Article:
Posts Tagged ‘About’
ZERO DAY – a Film About War with Cybercrime
Last Updated on Thursday, 23 August 2012 10:14 Written by Celframe Security Team Saturday, 10 November 2012 10:30
ZERO DAY is a film about cybercrime, where a journalist Brian Krebs tracks down and takes an interview from a money mule, moves stolen money for the Russian mob. In addition, filmmakers are getting help from the Facebook’s Security Team at Menlo Park California headquarters.
This team is providing an unattended access to various criminal activities like intrusions, hacks and more. We see all the hard work of these charming personalities who solves the crimes of hackers every day. Nevertheless these hard to solve cases may lead anywhere in the world – filmmakers follow every move to catch everything on film.
ZERO DAY is co-financed by BBC Storyville, while the filmmakers are working with reporters like John Markoff (New York Times) and Joe Mell (Reuters). Author Misha Glenny takes part in this film too. 2-spyware team takes part in this project too. The filmmakers are talking with Mark Cuban and Magnolia Pictures, to be able to distribute in US TV and theatres.
2-spyware team invites everyone to support the creation of this film through Kickstarter. By donating money you become an official donor of ZERO DAY. Film is scheduled for release at September, 2013.This entry was posted on Monday, April 30th, 2012 at 8:25 am and is filed under News, What’s new. You can leave a response, or trackback from your own site.
Anon Tweets About Hack, Gets Arrested
Last Updated on Friday, 25 May 2012 04:23 Written by Celframe Security Team Wednesday, 17 October 2012 04:53
A 21 year-old Ohio man associated with the Anonymous Internet collective is in detention after boasting on Twitter about his involvement in the hack of the Utah Chiefs of Police Association and the Salt Lake City Police Department.
John Anthony Borell III was charged with two counts of computer intrusion after he used a computer program to launch a SQL injection attack that comprTomised the websites of the Utah Chiefs of Police and the SLCPD in January, according to a grand jury indictment unsealed on April 4.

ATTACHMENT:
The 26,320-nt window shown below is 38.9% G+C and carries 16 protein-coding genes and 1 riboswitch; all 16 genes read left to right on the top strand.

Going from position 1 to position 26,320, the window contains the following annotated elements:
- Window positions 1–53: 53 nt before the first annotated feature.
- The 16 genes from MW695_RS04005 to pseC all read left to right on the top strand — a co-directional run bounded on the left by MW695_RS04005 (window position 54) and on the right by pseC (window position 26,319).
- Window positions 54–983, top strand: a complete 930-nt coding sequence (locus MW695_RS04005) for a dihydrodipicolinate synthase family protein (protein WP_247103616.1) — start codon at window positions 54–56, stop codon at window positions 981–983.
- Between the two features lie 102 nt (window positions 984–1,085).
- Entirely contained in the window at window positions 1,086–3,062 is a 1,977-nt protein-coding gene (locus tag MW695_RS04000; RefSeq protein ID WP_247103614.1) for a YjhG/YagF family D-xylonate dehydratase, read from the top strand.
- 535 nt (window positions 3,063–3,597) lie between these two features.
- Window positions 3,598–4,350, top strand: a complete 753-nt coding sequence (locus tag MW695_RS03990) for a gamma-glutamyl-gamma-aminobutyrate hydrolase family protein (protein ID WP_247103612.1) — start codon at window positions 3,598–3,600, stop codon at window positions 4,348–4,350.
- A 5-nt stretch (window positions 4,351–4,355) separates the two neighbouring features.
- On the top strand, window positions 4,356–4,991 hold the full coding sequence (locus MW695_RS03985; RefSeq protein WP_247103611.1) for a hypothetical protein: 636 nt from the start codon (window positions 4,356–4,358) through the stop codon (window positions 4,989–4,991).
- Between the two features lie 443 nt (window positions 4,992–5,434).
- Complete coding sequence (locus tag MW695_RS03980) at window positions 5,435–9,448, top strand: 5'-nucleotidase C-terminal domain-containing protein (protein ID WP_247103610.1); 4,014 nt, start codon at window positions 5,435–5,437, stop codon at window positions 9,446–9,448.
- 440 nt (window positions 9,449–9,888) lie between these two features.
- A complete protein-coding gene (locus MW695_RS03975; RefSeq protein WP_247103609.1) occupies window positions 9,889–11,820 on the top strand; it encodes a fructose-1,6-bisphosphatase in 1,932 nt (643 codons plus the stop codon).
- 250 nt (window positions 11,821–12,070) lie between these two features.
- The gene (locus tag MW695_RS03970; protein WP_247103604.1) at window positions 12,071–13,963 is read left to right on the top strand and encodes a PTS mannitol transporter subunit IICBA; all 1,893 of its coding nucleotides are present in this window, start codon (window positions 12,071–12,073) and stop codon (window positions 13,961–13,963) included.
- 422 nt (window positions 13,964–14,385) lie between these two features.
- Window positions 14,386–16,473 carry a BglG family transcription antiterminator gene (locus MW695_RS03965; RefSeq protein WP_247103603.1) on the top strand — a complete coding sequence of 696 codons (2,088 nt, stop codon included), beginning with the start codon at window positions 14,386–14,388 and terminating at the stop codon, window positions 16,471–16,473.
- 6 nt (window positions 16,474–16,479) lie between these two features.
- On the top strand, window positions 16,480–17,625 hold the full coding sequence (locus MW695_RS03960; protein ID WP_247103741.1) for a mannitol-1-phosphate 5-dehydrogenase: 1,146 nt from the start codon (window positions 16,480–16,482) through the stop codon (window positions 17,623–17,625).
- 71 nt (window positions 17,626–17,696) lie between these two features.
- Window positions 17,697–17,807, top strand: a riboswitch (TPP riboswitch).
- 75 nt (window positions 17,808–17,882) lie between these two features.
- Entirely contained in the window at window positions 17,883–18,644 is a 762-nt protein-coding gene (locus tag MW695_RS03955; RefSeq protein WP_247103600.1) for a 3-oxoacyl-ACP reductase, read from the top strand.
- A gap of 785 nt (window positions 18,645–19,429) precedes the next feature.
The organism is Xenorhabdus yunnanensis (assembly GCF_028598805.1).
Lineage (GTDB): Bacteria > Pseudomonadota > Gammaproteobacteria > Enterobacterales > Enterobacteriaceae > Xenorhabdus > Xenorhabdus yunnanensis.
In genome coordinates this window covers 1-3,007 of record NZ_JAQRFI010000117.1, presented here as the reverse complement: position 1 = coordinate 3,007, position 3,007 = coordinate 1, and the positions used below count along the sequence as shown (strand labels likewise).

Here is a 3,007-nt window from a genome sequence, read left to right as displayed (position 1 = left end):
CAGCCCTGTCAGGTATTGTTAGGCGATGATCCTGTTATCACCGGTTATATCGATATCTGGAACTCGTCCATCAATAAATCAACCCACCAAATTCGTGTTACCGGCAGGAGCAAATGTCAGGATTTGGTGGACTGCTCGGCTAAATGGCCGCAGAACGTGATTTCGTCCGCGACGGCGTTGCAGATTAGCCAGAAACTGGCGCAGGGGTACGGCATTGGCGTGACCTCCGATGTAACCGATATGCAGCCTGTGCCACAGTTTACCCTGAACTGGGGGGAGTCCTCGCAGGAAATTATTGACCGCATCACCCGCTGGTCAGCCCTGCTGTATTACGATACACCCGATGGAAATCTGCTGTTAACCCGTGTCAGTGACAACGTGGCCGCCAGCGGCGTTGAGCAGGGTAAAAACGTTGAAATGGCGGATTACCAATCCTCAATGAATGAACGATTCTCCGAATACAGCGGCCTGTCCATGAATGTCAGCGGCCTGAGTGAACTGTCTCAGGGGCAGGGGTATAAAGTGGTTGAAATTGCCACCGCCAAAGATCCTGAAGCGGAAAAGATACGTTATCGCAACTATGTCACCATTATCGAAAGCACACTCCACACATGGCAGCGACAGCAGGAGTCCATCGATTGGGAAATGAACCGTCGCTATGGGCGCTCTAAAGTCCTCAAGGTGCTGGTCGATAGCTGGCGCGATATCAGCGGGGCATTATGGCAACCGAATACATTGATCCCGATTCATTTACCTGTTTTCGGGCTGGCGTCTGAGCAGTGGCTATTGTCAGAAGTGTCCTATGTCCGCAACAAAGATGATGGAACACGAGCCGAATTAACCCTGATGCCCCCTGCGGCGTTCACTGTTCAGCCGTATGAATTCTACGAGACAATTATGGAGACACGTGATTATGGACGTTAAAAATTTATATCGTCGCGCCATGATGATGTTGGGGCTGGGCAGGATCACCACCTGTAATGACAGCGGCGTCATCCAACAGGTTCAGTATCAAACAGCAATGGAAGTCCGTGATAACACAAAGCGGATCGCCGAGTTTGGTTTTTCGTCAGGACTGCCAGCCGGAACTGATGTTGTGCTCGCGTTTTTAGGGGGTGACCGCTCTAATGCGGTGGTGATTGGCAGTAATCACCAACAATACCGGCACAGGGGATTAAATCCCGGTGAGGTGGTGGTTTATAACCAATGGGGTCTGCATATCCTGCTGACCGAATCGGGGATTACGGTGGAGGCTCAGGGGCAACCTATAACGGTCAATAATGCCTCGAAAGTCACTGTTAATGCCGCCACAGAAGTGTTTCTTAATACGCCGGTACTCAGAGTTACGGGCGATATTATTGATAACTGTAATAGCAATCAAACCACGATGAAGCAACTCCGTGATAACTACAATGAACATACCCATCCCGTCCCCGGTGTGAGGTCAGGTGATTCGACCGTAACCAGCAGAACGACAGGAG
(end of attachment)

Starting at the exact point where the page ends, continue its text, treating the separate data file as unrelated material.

Borell might have gotten away with it too, if he hadn’t taken credit for the attack on his Twitter account (handle: @ItsKahuna), posting the admin username and password combination of the Utah Chiefs of Police Association and another message castigating “Whoever removed the Megaupload image from (the Chiefs of Police Association Web site) and replaced it with their nick when I hacked it for a purpose.” Borell followed those with tweets taking credit for hacking the SLCPD website and denigrating the SLCPD. He is also alleged to have published much of the information gleaned in this attack to the text-sharing sites like Pastebin.
Law enforcement gathered the information and connected it to Borell after sending a search warrant to Twitter and receiving an IP audit in return. He was arrested in late March.
Borell’s indictment (which can be read in its entirety here) was unsealed on the same day as CabinCr3w hacker, Higinio Ochoa was arrested for his alleged involvement in a hack of the Texas Department of Public Safety. CabinCr3w is named in the Borell indictment as part of a hacker collective loosely associated with Anonymous, but with a more well-defined membership and a history of hacking law enforcement organizations.
Be aware about vulnerability found on Google Wallet
Last Updated on Monday, 12 March 2012 01:21 Written by Celframe Security Team Sunday, 19 August 2012 12:54
Google Wallet is the credit card payment system that has been recently launched by Google. Based on Near Field Communication (NFC), this system is said to have some serious advantages over physical credit cards we normally use because it allows for its users pay for their purchases only by entering the pin on the phone in the store. This system is available only in the United States now. It can be used only by Samsung Nexus S 4G smartphone users and only on two wireless providers, Sprint and AT&T. However, there is a great possibility of security vulnerabilities too that pose a great risk to Google Wallet users by allowing attackers to gain the access to this system without any user’s permission asked.
Among all the good things that have been mentioned about it on the web, security experts have also noticed some weaknesses. One of them is that Google decided to use only a four digit pin what may seem to be convenient only in the beginning of using this system. The greatest risk of this is that hackers can easily guess these numbers. In addition, researchers from Zvelo blog have also discovered that Google saves the pin in the encrypted form on the smartphone. With a help of the brute forcing software, this vulnerability allows to decrypt the information in no longer than a second after its run. According to the latest news, Google hasn’t fixed this vulnerability found on Google Wallet yet.
So, if you have started to use this system on your smartphone, pay attention to these things in order to keep your pin secure:Lock Screens. Enable this function to increase security on your smartphone.USB Debugging. Disable it to protect your data on mobile device and avoid being accessed without first passing a lock screen.Full Disk Encryption. Enable it in order to prevent USB Debugging from bypassing the lock screen.Avoid rooting your phone. Avoid this on your smartphone to prevent a thief.Update. This will guarantee that your device is filled with the latest official software.
Source: zvelo.comThis entry was posted on Thursday, February 9th, 2012 at 8:27 am and is filed under News, Security. You can leave a response, or trackback from your own site.